mised "fraternity and succour to all peoples who wish to recover their liberty."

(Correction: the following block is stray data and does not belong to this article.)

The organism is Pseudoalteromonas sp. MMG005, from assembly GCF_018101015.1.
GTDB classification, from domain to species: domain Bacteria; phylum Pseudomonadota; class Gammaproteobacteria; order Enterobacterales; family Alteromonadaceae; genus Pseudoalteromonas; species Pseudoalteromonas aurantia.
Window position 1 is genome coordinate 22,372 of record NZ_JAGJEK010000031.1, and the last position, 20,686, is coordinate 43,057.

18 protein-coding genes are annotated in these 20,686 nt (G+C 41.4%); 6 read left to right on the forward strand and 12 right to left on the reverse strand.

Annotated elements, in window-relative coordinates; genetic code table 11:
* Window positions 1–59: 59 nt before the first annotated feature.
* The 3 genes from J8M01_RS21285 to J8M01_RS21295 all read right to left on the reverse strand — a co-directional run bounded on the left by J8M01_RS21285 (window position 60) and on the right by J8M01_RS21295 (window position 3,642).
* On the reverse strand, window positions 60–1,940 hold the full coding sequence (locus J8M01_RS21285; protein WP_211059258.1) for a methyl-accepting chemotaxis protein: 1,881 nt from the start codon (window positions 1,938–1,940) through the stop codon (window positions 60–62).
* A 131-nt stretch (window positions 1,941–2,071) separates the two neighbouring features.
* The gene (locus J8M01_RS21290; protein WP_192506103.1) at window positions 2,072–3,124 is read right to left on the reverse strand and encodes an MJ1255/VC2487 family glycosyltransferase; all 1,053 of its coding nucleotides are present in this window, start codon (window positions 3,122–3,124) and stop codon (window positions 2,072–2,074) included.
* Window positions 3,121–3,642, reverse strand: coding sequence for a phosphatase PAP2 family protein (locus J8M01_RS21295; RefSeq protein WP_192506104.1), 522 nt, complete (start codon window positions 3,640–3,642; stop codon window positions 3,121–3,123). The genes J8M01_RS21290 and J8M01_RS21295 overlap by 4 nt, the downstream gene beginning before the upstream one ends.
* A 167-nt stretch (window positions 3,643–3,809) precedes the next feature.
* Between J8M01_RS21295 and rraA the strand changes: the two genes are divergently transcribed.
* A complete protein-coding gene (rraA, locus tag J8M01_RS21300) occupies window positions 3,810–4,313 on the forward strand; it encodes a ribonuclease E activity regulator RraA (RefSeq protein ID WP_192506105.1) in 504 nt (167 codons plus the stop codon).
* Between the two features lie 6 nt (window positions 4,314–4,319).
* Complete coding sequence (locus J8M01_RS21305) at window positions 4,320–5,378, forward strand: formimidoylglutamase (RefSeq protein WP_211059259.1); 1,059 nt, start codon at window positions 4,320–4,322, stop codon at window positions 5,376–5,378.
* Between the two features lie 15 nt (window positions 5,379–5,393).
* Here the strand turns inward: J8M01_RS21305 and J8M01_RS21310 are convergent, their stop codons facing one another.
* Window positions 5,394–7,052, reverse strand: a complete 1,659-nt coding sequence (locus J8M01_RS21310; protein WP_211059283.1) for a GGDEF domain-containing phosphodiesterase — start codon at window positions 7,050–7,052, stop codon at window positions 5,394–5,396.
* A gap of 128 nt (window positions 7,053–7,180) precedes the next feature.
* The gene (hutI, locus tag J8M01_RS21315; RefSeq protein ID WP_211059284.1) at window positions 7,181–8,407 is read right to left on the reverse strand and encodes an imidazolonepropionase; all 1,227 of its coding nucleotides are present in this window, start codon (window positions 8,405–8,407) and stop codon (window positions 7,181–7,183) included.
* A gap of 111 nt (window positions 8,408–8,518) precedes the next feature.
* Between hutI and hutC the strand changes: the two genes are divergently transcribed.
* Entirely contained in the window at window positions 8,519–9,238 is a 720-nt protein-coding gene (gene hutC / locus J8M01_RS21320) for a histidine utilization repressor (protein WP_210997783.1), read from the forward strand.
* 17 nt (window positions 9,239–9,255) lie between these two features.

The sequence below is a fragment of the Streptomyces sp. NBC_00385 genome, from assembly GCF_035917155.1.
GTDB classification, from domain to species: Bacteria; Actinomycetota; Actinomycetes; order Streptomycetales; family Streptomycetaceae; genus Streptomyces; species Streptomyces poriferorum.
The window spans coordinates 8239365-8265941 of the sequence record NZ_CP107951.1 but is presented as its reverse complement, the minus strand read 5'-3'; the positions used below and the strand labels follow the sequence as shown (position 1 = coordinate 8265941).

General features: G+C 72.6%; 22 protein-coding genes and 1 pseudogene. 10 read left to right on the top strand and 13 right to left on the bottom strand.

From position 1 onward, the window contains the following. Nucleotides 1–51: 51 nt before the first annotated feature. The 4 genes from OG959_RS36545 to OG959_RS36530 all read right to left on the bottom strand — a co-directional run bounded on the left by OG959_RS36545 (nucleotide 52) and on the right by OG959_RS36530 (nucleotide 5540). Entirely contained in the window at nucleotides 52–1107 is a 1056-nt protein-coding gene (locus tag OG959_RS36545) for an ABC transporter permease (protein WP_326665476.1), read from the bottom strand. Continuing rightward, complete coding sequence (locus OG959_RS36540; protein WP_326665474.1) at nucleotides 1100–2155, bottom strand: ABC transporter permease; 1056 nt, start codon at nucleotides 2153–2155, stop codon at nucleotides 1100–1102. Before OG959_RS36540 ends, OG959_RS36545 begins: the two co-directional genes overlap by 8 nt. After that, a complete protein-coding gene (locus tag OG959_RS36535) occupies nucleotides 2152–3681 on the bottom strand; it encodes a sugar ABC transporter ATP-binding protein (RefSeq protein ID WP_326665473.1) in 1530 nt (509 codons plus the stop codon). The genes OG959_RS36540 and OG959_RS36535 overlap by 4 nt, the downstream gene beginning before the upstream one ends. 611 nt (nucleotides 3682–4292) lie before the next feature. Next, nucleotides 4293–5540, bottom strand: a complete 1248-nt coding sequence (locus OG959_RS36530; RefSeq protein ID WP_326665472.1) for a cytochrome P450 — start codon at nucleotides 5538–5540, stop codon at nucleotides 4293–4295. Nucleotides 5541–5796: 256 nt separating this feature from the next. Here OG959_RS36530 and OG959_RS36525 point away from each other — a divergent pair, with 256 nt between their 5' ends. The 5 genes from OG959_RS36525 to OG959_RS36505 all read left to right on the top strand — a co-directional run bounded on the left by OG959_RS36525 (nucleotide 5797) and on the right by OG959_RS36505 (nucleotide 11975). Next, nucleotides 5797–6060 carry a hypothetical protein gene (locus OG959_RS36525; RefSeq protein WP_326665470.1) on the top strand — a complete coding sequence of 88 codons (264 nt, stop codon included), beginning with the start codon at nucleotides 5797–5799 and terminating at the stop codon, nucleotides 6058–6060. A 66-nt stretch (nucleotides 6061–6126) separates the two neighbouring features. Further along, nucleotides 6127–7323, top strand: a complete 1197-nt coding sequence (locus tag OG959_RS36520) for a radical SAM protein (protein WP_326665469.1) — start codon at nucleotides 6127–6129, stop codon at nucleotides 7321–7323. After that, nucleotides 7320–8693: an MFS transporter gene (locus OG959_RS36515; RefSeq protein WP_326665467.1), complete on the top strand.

The doctrine, however, lingered only anæmically through the early decades of the nineteenth century. In face of the growing delicacy of the international system, it was gradually abandoned for the conservative principle of non-intervention, based on the independence and equality of all States. But even this principle has not always been observed in regard to small States, although, curiously enough, Russia invoked it against Great Britain for the protection of King "Bomba" of Sicily, in the case of the Neapolitan prison horrors. Abstention from intervention in certain glaring cases of inhumanity by foreign Governments--such as the persecution of the Russian Jews--has been defended on the ground of absence of treaty rights, but, as a matter of fact, this argument, too, has not been consistently adhered to. In all cases, whether of great or small States, treaty rights or no treaty rights, the real test has alm
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